Dueling Studies at NASA, and Other Warmist News

A group of 25 retired NASA scientists has released a report (PDF file) throwing lots of cold water on catastrophic global warming scenarios, and it’s probably important that emphasize that they are “retired” NASA scientists, because if they were still active in the agency they might be getting stern looks, and assigned to smaller offices, by the higher ups in space command.  From the summary:

We have concluded that, at most, 0.7 degrees C AGW has occurred since 1850, but that it is possible that some of this observed warming was caused by naturally occurring cycles of global temperature variation. Other small amounts of global warming since 1850 were caused by an increase in solar irradiance. The naturally occurring global temperature cycles are clearly evident in the 8000 years of climate data before the dawn of the Industrial Age. Earlier, much greater changes in global temperature were exhibited during the ice age cycles, and are destined to occur again as the current Holocene ice age cycle unfolds.

We have also concluded that increasing levels of GHG in the atmosphere cannot cause more than 1.2 degrees C of additional warming above current global average temperatures, before all economically recoverable fossil fuels on the planet are consumed. This maximum possible additional AGW should be offset to some extent by a forecast of reduced solar output over the next couple of centuries, and that has already started to occur.

Well, NASA can’t take this lying down, even if NASA’s human space flight programs are now comatose.  Today NASA issued a press release highlighting a new study that concludes long-term global warming is on track despite the current and highly inconvenient pause:

A new NASA study shows Earth’s climate likely will continue to warm during this century on track with previous estimates, despite the recent slowdown in the rate of global warming.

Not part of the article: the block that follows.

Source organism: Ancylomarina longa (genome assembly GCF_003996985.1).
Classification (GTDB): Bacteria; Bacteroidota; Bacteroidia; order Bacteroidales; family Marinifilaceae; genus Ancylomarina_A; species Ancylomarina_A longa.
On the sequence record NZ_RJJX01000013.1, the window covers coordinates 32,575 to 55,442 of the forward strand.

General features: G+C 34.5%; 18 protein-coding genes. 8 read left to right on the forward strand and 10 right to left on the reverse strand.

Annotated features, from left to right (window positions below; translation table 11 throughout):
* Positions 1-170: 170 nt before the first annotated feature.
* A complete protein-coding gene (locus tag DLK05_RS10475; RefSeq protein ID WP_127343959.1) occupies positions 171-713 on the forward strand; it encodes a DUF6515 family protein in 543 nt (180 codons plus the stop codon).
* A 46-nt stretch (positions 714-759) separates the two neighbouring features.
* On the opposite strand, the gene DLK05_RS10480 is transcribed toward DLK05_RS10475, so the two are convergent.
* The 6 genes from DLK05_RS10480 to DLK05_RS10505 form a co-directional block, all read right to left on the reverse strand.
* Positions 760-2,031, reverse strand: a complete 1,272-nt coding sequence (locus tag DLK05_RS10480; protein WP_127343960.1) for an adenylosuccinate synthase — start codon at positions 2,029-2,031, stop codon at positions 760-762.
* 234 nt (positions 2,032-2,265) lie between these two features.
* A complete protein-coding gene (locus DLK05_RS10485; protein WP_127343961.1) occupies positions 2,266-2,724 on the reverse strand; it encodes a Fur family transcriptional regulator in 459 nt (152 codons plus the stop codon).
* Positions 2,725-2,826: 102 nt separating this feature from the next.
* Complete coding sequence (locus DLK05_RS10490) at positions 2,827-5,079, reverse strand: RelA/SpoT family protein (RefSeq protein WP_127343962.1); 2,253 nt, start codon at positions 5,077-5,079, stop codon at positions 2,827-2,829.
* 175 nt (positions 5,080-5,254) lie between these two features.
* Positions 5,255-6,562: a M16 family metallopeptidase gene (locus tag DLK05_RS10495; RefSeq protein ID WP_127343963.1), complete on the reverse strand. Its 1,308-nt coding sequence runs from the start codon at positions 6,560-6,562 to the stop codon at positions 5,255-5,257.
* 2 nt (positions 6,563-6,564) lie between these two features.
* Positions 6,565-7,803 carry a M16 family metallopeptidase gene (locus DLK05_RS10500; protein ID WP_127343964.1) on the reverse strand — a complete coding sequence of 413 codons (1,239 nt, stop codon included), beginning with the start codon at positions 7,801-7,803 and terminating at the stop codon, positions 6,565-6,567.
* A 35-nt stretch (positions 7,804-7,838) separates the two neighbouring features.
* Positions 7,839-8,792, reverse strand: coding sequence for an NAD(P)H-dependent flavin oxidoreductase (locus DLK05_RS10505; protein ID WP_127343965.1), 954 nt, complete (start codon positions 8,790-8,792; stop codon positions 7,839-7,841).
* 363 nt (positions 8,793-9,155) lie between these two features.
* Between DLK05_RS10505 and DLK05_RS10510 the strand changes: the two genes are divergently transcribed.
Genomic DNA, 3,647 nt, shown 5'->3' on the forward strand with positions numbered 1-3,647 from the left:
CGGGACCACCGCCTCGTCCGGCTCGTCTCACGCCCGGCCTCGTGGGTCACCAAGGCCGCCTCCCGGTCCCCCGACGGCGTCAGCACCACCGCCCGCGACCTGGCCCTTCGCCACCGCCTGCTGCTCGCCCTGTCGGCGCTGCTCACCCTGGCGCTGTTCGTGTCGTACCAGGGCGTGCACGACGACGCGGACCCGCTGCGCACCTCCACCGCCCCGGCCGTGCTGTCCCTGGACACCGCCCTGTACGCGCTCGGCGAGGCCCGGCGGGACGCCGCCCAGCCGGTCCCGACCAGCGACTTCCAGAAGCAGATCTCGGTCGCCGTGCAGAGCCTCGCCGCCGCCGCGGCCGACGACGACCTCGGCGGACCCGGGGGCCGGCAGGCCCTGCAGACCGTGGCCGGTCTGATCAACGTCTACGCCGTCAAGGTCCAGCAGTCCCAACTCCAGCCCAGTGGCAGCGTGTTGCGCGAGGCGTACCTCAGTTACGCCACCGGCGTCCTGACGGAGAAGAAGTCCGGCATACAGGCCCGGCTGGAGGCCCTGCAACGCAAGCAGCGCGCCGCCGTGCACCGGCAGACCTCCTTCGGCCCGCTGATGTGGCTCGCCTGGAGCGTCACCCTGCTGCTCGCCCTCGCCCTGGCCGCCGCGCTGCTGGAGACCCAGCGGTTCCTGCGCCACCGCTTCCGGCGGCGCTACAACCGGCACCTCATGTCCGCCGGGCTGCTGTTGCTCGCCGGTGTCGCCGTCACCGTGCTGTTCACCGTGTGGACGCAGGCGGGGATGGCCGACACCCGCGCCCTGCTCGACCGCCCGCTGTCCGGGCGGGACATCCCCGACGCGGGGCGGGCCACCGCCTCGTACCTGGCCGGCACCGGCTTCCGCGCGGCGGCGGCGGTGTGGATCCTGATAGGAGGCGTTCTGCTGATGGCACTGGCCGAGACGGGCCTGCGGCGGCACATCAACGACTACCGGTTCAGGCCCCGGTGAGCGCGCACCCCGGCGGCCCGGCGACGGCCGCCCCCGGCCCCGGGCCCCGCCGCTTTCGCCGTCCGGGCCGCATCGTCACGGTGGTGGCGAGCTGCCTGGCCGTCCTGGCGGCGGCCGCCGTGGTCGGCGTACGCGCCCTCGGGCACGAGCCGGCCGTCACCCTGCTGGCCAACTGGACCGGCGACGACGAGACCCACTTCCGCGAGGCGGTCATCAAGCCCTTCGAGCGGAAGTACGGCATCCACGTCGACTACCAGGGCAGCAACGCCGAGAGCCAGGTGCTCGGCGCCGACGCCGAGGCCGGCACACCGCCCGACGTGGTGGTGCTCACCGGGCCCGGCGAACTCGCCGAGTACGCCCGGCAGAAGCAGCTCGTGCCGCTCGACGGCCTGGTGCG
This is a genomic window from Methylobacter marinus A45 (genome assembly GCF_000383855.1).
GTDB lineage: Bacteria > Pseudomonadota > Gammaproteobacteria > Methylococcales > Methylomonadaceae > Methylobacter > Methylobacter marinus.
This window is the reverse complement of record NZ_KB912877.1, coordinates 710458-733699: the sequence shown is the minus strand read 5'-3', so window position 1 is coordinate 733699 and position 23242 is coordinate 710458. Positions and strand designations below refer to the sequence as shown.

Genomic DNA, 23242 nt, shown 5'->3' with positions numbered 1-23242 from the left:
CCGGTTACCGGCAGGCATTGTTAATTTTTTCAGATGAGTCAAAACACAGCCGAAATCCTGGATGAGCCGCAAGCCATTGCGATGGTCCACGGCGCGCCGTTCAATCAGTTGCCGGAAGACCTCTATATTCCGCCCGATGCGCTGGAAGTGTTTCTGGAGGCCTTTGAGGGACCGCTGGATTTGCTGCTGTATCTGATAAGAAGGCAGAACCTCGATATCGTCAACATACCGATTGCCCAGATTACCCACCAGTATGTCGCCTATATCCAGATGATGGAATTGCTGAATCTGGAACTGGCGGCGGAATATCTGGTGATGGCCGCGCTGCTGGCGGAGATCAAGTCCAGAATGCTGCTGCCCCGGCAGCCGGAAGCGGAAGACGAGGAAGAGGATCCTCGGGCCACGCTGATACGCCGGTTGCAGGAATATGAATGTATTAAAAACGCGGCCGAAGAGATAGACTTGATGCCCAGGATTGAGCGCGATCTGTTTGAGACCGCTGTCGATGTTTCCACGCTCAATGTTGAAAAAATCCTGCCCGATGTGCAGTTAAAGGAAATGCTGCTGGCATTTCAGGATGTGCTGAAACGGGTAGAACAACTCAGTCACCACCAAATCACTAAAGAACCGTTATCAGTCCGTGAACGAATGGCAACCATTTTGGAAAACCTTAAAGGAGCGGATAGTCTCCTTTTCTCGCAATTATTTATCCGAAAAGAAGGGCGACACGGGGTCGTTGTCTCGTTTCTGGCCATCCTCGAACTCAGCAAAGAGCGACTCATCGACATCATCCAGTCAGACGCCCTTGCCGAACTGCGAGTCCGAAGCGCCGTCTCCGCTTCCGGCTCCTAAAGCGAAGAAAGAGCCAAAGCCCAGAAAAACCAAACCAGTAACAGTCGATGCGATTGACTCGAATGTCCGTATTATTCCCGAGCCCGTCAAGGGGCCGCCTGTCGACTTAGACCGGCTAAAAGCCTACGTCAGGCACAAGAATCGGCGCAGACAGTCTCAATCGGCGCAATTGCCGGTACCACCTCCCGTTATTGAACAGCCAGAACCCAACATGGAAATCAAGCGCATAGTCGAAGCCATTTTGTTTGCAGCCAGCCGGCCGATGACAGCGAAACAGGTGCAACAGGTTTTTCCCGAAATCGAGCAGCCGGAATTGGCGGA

This research hinges on a new and more detailed calculation of the sensitivity of Earth’s climate to the factors that cause it to change, such as greenhouse gas emissions. Drew Shindell, a climatologist at NASA’s Goddard Institute for Space Studies in New York, found Earth is likely to experience roughly 20 percent more warming than estimates that were largely based on surface temperature observations during the past 150 years. . .

Shindell’s climate sensitivity calculation suggests countries around the world need to reduce greenhouse gas emissions at the higher end of proposed emissions reduction ranges to avoid the most damaging consequences of climate change.

Must be fun times in the NASA lunch room these days.

Meanwhile, in other climate news, another new study argues that climate change can be attributed as the cause of . . . Genghis Khan’s rise to empire.

Genghis Khan owes his place in history to a sudden shift in the Asiatic climate from the cold, arid period that immediately preceded his ascent as leader of the Mongol empire, to the warmer, wetter weather that allowed his horsemen to expand out from Central Asia.

Scientists studying ancient Siberia pine trees in central Mongolia that date back nearly 2,000 years believe that Khan’s rise to power coincided precisely with a period of unusually heavy rainfall over a couple of decades which allowed the arid grasslands of the Asian Steppe to flourish.

Add it to The Warmlist.  Climate change: is there nothing it can’t do?


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